is an injected Scheduler that gets used whenever asynchronous boundaries are needed when evaluating the task; a Scheduler is in general needed when the Task needs to be evaluated via runAsync

    opts

    a set of Options that determine the behavior of Task's run-loop.

    returns

    Right(result) in case a result was processed, or Left(task) in case an asynchronous boundary was hit and further async execution is needed

    Annotations
    @UnsafeBecauseImpure()
    See also

    runSyncStep

  65. final def runSyncUnsafe(timeout: Duration = Duration.Inf)(implicit s: Scheduler, permit: CanBlock): A

    Evaluates the source task synchronously and returns the result immediately or blocks the underlying thread until the result is ready.

    Evaluates the source task synchronously and returns the result immediately or blocks the underlying thread until the result is ready.

    WARNING: blocking operations are unsafe and incredibly error prone on top of the JVM. It's a good practice to not block any threads and use the asynchronous runAsync methods instead.

    In general prefer to use the asynchronous Task.runAsync or Task.runToFuture and to structure your logic around asynchronous actions in a non-blocking way. But in case you're blocking only once, in main, at the "edge of the world" so to speak, then it's OK.

    Sample:

    import monix.execution.Scheduler.Implicits.global
    import scala.concurrent.duration._
    
    Task(42).runSyncUnsafe(3.seconds)

    This is equivalent with:

    import scala.concurrent.Await
    
    Await.result[Int](Task(42).runToFuture, 3.seconds)

    Some implementation details:

    • blocking the underlying thread is done by triggering Scala's BlockingContext (scala.concurrent.blocking), just like Scala's Await.result
    • the timeout is mandatory, just like when using Scala's Await.result, in order to make the caller aware that the operation is dangerous and that setting a timeout is good practice
    • the loop starts in an execution mode that ignores BatchedExecution or AlwaysAsyncExecution, until the first asynchronous boundary. This is because we want to block the underlying thread for the result, in which case preserving fairness by forcing (batched) async boundaries doesn't do us any good, quite the contrary, the underlying thread being stuck until the result is available or until the timeout exception gets triggered.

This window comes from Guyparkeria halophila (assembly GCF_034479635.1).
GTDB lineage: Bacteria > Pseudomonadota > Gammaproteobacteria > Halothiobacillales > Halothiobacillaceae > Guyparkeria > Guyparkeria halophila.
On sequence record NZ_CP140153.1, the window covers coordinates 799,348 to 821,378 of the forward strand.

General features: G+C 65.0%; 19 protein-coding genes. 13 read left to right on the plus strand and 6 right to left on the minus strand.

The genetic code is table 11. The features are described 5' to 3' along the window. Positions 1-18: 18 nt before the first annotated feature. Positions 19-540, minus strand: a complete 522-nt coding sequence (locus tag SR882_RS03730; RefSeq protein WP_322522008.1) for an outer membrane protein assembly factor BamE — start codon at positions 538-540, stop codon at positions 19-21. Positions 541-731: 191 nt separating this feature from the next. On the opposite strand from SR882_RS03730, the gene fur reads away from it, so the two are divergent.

Not supported on top of JavaScript engines and trying to use it with Scala.js will trigger a compile time error.

    For optimizations on top of JavaScript you can use runSyncStep instead.

    UNSAFE (referential transparency) — this operation can trigger the execution of side effects, which breaks referential transparency and is thus not a pure function.

    Normally these functions shouldn't be called until "the end of the world", which is to say at the end of the program (for a console app), or at the end of a web request (in case you're working with a web framework or toolkit that doesn't provide good integration with Monix's Task via Cats-Effect).

    Otherwise for modifying or operating on tasks, prefer its pure functions like map and flatMap. In FP code don't use runAsync. Remember that Task is not a 1:1 replacement for Future, Task being a very different abstraction.

    timeout

    is a duration that specifies the maximum amount of time that this operation is allowed to block the underlying thread. If the timeout expires before the result is ready, a TimeoutException gets thrown. Note that you're allowed to pass an infinite duration (with Duration.Inf), but unless it's main that you're blocking and unless you're doing it only once, then this is definitely not recommended — provide a finite timeout in order to avoid deadlocks.

    s

    is an injected Scheduler that gets used whenever asynchronous boundaries are needed when evaluating the task; a Scheduler is in general needed when the Task needs to be evaluated via runAsync

    permit

    is an implicit value that's only available for the JVM and not for JavaScript, its purpose being to stop usage of this operation on top of engines that do not support blocking threads.

    Annotations
    @UnsafeBecauseImpure() @UnsafeBecauseBlocking()
  66. final def runSyncUnsafeOpt(timeout: Duration = Duration.Inf)(implicit s: Scheduler, opts: Options, permit: CanBlock): A

    Variant of runSyncUnsafe that takes a Task.Options implicitly from the scope in order to tune the evaluation model of the task.

    Variant of runSyncUnsafe that takes a Task.Options implicitly from the scope in order to tune the evaluation model of the task.

    This allows you to specify options such as:

    • enabling support for TaskLocal
    • disabling auto-cancelable run-loops

    See the description of runAsyncOpt for an example of customizing the default Task.Options.